Monday, May 31, 2010

The Sketchbook

Most artist have a sketchbook they carry around with them almost anywhere.
(Or should that be 'almost everywhere'? Perhaps it should be both.)

I am a writer at heart and since an early age I have filled the pages of journals with words, occasionally pausing to sketch something here or there. The most perfect journal I've ever owned was a hand bound blue leather one with unlined pages. I could write as much as I wanted, but when the desire to sketch took me the pages were heavy enough to be worthy of this application.

My current journal is lovely, but it doesn't full fill both journal and sketchbook, so I've been using my proper full-sized sketchbook once again. I have to admit, it's not well used. When I was in high school I filled sketchbooks rapidly. This was due to the high volume of assignments given and my own passion for filling it as I went along. Not long after I graduated I went through a period of about three years where my creativity wained and then pretty well ceased. This was my own fault for not paying attention. I put my focus everywhere but on myself.

That lesson has been learned, but it's odd to pick this sketchbook up and look through it again because so much of what it's in it was from that time when I lost myself. I dated the first page: Begun August '05

That's a long time to not fill all those lovely blank pages. Even now it's still only about three-quarters full. What does grace the pages is both unusual and interesting to look at. There is a spattering of drawings from those three years where I was hardly journalling and in no way would have identified as an artist. The few that there are seem almost pained. Occasionally I see one where I was trying to get out from the strange shell of a person I'd let myself become.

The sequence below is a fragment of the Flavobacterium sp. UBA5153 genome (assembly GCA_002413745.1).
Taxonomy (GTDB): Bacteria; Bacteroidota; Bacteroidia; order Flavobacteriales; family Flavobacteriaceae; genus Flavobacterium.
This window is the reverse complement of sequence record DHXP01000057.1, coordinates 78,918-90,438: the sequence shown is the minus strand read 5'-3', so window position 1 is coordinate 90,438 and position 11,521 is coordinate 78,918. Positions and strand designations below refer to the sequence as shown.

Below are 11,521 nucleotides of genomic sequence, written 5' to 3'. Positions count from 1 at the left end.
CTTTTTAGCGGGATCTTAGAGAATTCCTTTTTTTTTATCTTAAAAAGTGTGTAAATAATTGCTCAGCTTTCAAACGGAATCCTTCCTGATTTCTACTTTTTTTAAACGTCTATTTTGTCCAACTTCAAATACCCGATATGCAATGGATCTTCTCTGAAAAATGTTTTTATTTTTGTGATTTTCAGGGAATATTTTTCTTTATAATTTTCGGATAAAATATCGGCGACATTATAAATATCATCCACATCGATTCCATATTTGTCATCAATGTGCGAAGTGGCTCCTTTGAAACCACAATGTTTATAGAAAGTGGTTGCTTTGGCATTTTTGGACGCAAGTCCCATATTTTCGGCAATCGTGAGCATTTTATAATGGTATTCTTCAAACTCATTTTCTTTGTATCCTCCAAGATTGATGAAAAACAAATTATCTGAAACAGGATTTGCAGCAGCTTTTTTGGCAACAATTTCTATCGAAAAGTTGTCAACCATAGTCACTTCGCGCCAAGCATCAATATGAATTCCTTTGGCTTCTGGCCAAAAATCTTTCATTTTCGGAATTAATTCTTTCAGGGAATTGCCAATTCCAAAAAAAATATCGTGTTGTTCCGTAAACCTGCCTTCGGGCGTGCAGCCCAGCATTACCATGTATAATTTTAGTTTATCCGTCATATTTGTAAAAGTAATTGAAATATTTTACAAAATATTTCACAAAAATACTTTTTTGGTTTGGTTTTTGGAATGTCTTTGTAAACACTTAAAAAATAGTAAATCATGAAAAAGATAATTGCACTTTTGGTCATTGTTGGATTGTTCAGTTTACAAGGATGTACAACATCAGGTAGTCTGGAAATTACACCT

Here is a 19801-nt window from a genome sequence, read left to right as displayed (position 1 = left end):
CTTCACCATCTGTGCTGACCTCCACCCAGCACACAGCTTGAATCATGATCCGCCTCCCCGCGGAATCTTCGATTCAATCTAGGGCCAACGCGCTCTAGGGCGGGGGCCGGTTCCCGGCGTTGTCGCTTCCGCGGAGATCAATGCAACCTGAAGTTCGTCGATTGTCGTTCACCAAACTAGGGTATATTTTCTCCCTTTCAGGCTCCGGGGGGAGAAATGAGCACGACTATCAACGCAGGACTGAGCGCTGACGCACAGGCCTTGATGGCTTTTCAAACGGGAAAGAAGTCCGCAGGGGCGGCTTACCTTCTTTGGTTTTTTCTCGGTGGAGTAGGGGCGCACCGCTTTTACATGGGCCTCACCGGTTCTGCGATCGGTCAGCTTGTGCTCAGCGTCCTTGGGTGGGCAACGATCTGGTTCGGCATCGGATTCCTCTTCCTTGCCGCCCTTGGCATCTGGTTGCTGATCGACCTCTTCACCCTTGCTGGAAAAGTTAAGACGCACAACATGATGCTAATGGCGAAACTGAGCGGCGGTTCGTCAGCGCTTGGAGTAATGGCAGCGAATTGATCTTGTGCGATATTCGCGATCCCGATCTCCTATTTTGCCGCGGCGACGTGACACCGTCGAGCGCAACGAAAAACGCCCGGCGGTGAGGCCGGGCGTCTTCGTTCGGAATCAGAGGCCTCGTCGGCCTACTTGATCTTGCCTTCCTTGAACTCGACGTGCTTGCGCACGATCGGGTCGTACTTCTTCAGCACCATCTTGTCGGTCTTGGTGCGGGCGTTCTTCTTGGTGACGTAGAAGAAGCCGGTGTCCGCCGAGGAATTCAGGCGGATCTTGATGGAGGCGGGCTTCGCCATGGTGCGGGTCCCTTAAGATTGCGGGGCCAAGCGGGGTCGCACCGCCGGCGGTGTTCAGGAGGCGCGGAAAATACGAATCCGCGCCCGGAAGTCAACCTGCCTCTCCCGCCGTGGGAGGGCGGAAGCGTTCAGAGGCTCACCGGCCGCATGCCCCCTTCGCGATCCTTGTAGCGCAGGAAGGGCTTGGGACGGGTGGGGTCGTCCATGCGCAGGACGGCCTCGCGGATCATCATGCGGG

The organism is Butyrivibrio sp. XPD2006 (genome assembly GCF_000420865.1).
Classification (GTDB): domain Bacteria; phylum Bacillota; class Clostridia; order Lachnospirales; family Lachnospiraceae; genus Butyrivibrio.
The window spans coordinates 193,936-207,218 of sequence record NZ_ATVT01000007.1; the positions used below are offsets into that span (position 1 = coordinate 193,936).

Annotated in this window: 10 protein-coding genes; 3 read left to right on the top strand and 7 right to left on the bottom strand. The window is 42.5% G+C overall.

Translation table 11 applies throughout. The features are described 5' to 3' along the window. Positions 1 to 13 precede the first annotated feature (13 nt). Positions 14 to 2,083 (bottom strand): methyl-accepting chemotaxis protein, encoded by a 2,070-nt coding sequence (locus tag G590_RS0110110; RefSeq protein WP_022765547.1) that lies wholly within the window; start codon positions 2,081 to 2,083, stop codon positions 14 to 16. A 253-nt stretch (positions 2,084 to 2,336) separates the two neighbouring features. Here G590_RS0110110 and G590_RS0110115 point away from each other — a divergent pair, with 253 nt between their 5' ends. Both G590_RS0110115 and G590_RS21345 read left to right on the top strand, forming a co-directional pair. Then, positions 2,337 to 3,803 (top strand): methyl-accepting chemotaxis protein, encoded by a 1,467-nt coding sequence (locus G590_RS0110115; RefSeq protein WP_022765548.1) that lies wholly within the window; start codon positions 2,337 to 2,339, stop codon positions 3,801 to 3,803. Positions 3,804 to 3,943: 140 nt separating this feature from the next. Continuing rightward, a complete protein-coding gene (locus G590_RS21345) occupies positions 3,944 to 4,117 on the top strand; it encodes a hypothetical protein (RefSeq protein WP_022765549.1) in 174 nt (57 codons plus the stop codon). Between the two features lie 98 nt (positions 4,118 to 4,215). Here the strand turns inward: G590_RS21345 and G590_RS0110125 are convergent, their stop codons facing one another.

More recently the pictures are exploratory. I can see the ones from my time at the Youth Animation Project. Experimentation came back into my life. I can see the way in which I began to draw again, not because I felt I should, but because I simply must.

The most recent entries are the work I've been doing on a business card design and for the Calgary Dyke March logo. I find the logo the most interesting as the inspiration for it came from a sketch I'd done years ago. Done years ago, but still in this particular book.

When I got my first tattoo I was so eager for more. I was addicted but I knew the cost would probably keep me from going too nuts. As a result I spent a lot of time doodling tiny things for one off tattoos here or there. One of my designs incorporating a black triangle and the symbol for Venus was abandoned as a tattoo, but never far from the back of my mind. It was a design I'd been quite chuffed with and as it is, the committee for the Calgary Dyke March has loved all the new versions I've sent.

It was bizarre, though, when they first asked me to do it because I instantly thought of that symbol and figured it would be perfect. Since most of my sketchbooks have been left in Calgary, I thought I'd have to re-design it from memory. As it is, that symbol is in the corner of an otherwise empty page, very early on in this book. It seems a lifetime ago, drawn when I was working at an entirely different job, when I'd first moved out of my parents house. Drawn by someone far more naive than I am now. Drawn and re-visited in an entirely different life.

I can look back through my journals and see how much I've changed, but there's something inherently different about seeing growth in the images I've drawn. I remember myself then. I remember how I felt like I had everything figured out. How I felt like it was actually possible to accomplish such a thing. I remember being really certain of where I'd be in five years.

I couldn't be happier to have all those preconceptions blown away.

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